Exercise Joint Warrior hit its halfway point over the weekend, and shows no sign of letting up.
Plenty of challenges, from mine countermeasures to subhunting and amphibious assault, still lay ahead for the NATO and allied ships in one of Europe’s largest military exercises, led by the United Kingdom.
And they’re not the only ones paying attention. News reports say a number of Russian ships have taken position on the periphery, and military inspectors from Moscow are keeping close watch. And with good reason: NATO nations have touted this as a show of strength to deter Russian aggression, and there has been plenty of flexing.
More than 12,000 warfighters from 15 NATO countries and partners are involved. There are roughly 60 warships and submarines, to include destroyers Donald Cook and Porter, cruisers Vicksburg and Anzio, dry cargo ship Medgar Evers, and elements from Patrol and Reconnaissance Wing 11 and Helicopter Maritime Strike Squadron 48.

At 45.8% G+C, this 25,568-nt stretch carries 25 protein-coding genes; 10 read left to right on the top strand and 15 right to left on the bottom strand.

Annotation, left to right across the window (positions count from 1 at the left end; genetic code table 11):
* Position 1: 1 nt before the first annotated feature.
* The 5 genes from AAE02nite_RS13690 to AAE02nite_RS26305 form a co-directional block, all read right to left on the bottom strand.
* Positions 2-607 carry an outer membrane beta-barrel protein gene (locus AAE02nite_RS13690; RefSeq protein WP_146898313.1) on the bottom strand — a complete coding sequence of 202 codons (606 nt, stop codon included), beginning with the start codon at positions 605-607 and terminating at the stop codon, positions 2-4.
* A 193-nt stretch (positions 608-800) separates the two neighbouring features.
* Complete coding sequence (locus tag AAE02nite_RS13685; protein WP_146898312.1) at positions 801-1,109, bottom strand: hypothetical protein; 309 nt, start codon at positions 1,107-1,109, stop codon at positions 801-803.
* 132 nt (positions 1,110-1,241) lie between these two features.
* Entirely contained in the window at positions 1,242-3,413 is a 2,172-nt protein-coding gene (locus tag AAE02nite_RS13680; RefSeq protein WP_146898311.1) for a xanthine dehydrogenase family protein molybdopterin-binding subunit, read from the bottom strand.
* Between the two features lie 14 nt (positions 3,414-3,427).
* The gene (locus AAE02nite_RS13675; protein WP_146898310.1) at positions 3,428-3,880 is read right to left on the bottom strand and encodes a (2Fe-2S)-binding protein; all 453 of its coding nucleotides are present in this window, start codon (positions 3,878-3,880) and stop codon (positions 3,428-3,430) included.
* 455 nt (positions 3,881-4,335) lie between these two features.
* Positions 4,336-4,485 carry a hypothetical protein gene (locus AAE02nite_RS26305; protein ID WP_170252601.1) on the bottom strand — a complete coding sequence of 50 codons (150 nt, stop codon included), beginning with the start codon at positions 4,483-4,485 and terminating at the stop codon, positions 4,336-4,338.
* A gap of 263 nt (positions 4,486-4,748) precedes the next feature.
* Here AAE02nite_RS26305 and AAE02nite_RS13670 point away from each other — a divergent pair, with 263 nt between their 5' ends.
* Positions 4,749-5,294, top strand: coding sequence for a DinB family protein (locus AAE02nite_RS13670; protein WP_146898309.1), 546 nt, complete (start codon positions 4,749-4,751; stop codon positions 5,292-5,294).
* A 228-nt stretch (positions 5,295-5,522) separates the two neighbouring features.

Flight ops are expected to escalate in the coming week for more than 100 aircraft. The place to be is RAF Lossiemouth, in Moray, Scotland. Celebrating its 75th anniversary, the station is hosting air warriors from Canada, Germany, France, and the United States, and a wide array of airframes ranging from the P-8 Poseidon and P-3 Orion to British Tornados and Eurofighter Typhoons. Matters have been a little more real for the Typhoons, which were launched last week when Russian bear bombers flew too close to United Kingdom airspace in North East Scotland.